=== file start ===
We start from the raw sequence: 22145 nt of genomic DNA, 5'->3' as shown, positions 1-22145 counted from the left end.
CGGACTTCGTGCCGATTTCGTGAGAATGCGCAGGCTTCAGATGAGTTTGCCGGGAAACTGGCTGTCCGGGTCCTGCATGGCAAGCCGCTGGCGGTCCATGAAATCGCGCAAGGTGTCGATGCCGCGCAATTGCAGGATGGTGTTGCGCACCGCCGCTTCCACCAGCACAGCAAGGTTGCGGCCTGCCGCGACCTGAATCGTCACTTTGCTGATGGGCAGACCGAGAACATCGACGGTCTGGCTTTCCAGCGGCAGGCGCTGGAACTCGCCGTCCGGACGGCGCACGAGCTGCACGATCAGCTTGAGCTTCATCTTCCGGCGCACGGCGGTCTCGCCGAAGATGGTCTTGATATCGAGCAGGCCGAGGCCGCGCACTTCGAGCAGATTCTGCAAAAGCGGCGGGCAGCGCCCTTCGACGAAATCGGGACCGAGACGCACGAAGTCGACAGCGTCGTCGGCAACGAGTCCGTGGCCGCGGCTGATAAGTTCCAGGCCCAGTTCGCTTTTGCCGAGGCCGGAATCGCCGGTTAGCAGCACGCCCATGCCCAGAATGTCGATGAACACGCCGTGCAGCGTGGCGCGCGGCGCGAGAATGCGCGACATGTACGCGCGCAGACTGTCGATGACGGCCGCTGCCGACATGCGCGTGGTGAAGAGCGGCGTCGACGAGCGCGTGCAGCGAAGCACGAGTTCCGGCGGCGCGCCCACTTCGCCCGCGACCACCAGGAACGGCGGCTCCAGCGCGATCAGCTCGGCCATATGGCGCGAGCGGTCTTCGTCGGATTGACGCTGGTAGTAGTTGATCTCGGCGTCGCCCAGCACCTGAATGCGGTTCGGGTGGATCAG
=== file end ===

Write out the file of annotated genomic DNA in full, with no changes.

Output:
We start from the raw sequence: 22145 nt of genomic DNA, 5'->3' as shown, positions 1-22145 counted from the left end.
CGGACTTCGTGCCGATTTCGTGAGAATGCGCAGGCTTCAGATGAGTTTGCCGGGAAACTGGCTGTCCGGGTCCTGCATGGCAAGCCGCTGGCGGTCCATGAAATCGCGCAAGGTGTCGATGCCGCGCAATTGCAGGATGGTGTTGCGCACCGCCGCTTCCACCAGCACAGCAAGGTTGCGGCCTGCCGCGACCTGAATCGTCACTTTGCTGATGGGCAGACCGAGAACATCGACGGTCTGGCTTTCCAGCGGCAGGCGCTGGAACTCGCCGTCCGGACGGCGCACGAGCTGCACGATCAGCTTGAGCTTCATCTTCCGGCGCACGGCGGTCTCGCCGAAGATGGTCTTGATATCGAGCAGGCCGAGGCCGCGCACTTCGAGCAGATTCTGCAAAAGCGGCGGGCAGCGCCCTTCGACGAAATCGGGACCGAGACGCACGAAGTCGACAGCGTCGTCGGCAACGAGTCCGTGGCCGCGGCTGATAAGTTCCAGGCCCAGTTCGCTTTTGCCGAGGCCGGAATCGCCGGTTAGCAGCACGCCCATGCCCAGAATGTCGATGAACACGCCGTGCAGCGTGGCGCGCGGCGCGAGAATGCGCGACATGTACGCGCGCAGACTGTCGATGACGGCCGCTGCCGACATGCGCGTGGTGAAGAGCGGCGTCGACGAGCGCGTGCAGCGAAGCACGAGTTCCGGCGGCGCGCCCACTTCGCCCGCGACCACCAGGAACGGCGGCTCCAGCGCGATCAGCTCGGCCATATGGCGCGAGCGGTCTTCGTCGGATTGACGCTGGTAGTAGTTGATCTCGGCGTCGCCCAGCACCTGAATGCGGTTCGGGTGGATCAG